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Reweaving the
Lord's Prayer

by Carole Goodwin

(A summary of this month's Youth Update)
If you would like to preview a future edition in Youth Update's private online chat room, contact CarolAnn@franciscanmedia.org.

Valeen Schnurr, member of St. Frances Cabrini Catholic Church in Littleton, Colorado, and student at Columbine High School, was asked, "Do you believe in God?" He reloaded, cocked his gun, staring at her—but became distracted and moved on.

Valeen, called Val by her friends, was bleeding, terrified and confused. She instinctively turned to God in prayer.

Hopefully you will never experience such a tragedy as the one at Columbine High School. But you will face hard times where praying can create a comfort zone in crisis.

1. Jesus prayed in times of crisis.

Jesus turned to God when he faced difficulties as well as when he wanted to thank or praise God for some blessing. In fact, Jesus prayed so often and with such focused concentration that other people noticed.

One day his apostles asked him to teach them to pray as he did. This is how the Lord's Prayer was born. The Gospel of Luke (11:2-4) contains a short version and the Gospel of Matthew (6:9-13) contains a version most like the prayer you use today.

It is called the Lord's Prayer because Jesus composed it. The earliest Christians, just like the students at Columbine High School, probably turned to this familiar prayer for comfort in times of danger and to calm their fears.

2. Does your use of Jesus' prayer need reweaving?

When a blanket becomes threadbare it can be made new again if someone reweaves it. Bright threads are woven into the worn parts of the fabric. A good weaver can make the blanket appear as if nothing was wrong with it. It becomes fresh and interesting and usable again. The same thing can happen to a threadbare prayer.

3. You can connect with all those who pray the Lord's Prayer.

Find a quiet place and say the words to the Lord's Prayer aloud slowly. Visualize God listening intently to your words. How does the prayer have new meaning? What words are you focused on? Can you feel God's love and support? Religious teachers tell us that the more we pray, the more we will become aware of the presence of God in our everyday lives.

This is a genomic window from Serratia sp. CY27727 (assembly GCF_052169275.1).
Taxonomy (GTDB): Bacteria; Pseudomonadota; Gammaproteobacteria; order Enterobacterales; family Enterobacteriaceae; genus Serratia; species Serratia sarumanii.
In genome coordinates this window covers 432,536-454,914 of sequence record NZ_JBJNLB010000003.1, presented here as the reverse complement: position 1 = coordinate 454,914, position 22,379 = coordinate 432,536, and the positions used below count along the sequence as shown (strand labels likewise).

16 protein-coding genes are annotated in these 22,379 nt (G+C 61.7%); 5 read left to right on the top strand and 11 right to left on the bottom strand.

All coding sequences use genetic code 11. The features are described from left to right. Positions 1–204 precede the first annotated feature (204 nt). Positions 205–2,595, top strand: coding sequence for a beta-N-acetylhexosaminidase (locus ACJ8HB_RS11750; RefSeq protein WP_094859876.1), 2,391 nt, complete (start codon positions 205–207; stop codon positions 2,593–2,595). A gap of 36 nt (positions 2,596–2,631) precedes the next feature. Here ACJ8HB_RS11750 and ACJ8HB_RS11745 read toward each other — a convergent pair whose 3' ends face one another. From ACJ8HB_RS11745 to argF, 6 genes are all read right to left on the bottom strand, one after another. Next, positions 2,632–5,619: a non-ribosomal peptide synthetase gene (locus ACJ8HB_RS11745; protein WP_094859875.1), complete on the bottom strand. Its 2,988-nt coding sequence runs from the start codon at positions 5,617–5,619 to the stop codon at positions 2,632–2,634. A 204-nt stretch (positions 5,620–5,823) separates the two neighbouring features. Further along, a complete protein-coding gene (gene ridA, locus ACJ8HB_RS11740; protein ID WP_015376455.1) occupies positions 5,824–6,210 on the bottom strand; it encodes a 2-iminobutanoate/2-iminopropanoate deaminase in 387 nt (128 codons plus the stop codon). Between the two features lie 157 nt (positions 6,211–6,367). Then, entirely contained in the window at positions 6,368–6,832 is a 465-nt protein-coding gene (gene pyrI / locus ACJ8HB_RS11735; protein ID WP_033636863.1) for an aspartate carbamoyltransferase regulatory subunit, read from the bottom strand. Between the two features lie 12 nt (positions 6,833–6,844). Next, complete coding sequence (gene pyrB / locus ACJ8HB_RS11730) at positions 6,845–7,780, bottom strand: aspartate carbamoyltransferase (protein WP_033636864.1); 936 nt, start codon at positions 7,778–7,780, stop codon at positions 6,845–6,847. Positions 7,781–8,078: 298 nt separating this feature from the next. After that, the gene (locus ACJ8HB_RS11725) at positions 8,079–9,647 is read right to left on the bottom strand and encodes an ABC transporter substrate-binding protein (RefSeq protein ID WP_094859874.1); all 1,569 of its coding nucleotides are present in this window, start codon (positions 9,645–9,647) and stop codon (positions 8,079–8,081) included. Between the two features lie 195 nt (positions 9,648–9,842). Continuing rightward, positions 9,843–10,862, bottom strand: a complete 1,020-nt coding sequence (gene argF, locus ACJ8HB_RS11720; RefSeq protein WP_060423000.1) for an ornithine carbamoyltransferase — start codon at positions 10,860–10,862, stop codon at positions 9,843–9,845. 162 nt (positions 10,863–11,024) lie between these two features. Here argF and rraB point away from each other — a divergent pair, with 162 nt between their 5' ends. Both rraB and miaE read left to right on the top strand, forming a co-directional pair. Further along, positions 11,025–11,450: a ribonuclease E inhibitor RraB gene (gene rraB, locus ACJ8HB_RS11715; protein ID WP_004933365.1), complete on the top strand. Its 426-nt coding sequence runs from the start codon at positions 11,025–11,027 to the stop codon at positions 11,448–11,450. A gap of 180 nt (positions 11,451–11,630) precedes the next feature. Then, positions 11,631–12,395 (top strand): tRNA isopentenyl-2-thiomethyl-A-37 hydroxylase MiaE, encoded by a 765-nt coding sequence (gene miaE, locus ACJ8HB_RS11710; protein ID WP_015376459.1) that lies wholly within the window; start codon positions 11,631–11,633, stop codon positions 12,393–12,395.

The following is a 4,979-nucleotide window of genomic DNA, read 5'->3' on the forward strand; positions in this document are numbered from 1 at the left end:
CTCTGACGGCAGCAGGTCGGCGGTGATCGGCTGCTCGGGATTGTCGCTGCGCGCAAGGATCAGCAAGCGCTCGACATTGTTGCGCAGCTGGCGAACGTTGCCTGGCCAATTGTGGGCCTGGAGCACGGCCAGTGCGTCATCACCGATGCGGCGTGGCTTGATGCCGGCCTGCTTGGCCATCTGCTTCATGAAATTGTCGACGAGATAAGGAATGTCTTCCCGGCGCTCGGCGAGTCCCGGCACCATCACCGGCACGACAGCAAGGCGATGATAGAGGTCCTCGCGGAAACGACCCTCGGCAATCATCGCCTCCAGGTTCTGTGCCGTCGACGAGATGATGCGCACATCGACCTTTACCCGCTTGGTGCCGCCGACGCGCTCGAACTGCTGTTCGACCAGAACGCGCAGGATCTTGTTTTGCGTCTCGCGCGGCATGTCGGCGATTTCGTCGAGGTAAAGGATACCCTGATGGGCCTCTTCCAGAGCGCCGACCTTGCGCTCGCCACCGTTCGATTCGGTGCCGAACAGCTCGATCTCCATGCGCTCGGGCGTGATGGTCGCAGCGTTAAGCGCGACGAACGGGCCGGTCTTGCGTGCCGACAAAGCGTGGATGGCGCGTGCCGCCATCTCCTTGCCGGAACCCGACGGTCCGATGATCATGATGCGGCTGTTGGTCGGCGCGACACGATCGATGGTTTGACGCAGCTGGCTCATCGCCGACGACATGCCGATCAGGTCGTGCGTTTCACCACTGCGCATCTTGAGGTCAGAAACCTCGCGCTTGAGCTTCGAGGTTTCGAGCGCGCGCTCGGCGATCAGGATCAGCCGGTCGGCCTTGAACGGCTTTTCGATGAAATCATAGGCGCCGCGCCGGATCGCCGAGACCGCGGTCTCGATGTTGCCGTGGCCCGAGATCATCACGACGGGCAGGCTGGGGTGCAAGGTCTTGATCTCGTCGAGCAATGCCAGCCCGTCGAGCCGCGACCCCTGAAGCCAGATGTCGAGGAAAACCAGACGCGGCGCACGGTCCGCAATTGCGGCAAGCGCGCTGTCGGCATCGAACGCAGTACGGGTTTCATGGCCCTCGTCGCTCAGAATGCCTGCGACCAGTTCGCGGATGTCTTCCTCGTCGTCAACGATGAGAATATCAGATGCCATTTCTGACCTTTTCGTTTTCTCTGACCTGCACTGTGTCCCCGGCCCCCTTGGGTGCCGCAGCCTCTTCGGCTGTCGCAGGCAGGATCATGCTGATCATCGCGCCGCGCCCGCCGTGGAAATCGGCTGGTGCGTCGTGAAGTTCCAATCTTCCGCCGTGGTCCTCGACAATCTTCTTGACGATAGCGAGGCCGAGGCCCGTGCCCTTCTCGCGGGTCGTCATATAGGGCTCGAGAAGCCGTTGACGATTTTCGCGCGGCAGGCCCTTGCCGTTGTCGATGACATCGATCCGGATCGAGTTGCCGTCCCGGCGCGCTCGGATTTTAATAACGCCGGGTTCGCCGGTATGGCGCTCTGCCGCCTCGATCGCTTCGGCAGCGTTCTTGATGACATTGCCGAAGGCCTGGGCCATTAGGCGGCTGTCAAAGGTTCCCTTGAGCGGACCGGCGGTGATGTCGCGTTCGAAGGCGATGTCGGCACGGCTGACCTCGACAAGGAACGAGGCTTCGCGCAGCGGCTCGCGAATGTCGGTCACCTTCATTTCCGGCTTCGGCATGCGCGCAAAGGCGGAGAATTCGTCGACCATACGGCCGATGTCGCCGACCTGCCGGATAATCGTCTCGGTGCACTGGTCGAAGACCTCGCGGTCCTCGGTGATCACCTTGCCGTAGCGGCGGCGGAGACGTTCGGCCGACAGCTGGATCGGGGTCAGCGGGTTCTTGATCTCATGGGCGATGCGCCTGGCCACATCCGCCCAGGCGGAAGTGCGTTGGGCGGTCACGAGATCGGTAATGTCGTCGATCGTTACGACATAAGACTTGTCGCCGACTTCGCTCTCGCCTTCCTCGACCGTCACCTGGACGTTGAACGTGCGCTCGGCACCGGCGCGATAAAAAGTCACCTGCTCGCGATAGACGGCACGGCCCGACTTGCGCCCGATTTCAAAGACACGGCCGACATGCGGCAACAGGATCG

4. Words have power.

When you repeat the same words many, many times, they can lose meaning. When you focus on them, they can refill with power and meaning. This seems to be particularly true for the Lord's Prayer since it is used so much. The print version of this Youth Update can help you renew and reweave each phrase of this precious Christian prayer.

The Lord's Prayer could be called a "total" prayer, a statement of your belief in the power of goodness and your willingness to follow the teachings of Jesus. You have the assurance that the words Jesus taught will give you a complete connection to the God who loves you.

Joni Carroll (15) and Stacey Richardson (15) met on a Saturday morning to preview this issue of Youth Update, together with Connie Carroll, coordinator of religious education at their parish, St. Michael's in Mt. Orab, Ohio.



Since God wouldn't lead us into temptation, why is that part of the Lord's Prayer even included?


Remember that Matthew's Gospel is translated from the Greek. As you know from studying a foreign language, translation can be difficult and bumpy. This phrase was understood to mean, "Do not let us fall when we are tempted." The phrase is a good reminder that life will include times when we don't much want to do the right thing and we want to be confident that God is with us then, helping us to overcome such negative feelings.


Who thought of the part called the doxology and why is it called that?


The easy part is the second part: "Doxology" is another Greek word for a short prayer of praise. The first part involves translation again. The Roman Catholic translation is based on the work of St. Jerome, who used a different version of the Greek than the one used by those who translated the King James version, widely used by Protestants. But we now know that a doxology was often added when the prayer was prayed in connection with Eucharist. That is why we now say, after a short pause, a doxology at Mass much like the one in the King James translation.


Are we really supposed to say Amen? Why don't people in Church say Amen very much or very loudly?


Amen is a great prayer in and of itself. It has become more threadbare than any other prayer, I think. If we truly believe what any prayer says, we should say so loudly and proudly. Maybe you and your friends can do this. The next time you pray publicly, say Amen with enthusiasm—not to get attention for yourself but to express your belief. You may be the encouragement other people need to pray aloud from their hearts.


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